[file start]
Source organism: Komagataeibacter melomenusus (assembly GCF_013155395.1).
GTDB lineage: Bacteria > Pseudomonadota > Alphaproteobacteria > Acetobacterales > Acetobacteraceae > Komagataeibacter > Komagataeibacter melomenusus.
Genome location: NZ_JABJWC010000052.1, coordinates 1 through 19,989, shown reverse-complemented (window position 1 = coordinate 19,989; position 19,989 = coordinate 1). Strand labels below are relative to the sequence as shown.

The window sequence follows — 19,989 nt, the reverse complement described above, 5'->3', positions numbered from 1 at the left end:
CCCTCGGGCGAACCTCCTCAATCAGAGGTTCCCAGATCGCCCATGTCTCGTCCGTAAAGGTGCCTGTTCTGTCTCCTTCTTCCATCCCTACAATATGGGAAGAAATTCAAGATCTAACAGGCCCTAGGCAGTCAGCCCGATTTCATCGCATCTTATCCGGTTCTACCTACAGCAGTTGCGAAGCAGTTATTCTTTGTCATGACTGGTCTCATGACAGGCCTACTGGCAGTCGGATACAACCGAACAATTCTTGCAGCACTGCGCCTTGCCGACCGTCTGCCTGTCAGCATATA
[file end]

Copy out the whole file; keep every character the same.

Source organism: Komagataeibacter melomenusus (assembly GCF_013155395.1).
GTDB lineage: Bacteria > Pseudomonadota > Alphaproteobacteria > Acetobacterales > Acetobacteraceae > Komagataeibacter > Komagataeibacter melomenusus.
Genome location: NZ_JABJWC010000052.1, coordinates 1 through 19,989, shown reverse-complemented (window position 1 = coordinate 19,989; position 19,989 = coordinate 1). Strand labels below are relative to the sequence as shown.

The window sequence follows — 19,989 nt, the reverse complement described above, 5'->3', positions numbered from 1 at the left end:
CCCTCGGGCGAACCTCCTCAATCAGAGGTTCCCAGATCGCCCATGTCTCGTCCGTAAAGGTGCCTGTTCTGTCTCCTTCTTCCATCCCTACAATATGGGAAGAAATTCAAGATCTAACAGGCCCTAGGCAGTCAGCCCGATTTCATCGCATCTTATCCGGTTCTACCTACAGCAGTTGCGAAGCAGTTATTCTTTGTCATGACTGGTCTCATGACAGGCCTACTGGCAGTCGGATACAACCGAACAATTCTTGCAGCACTGCGCCTTGCCGACCGTCTGCCTGTCAGCATATA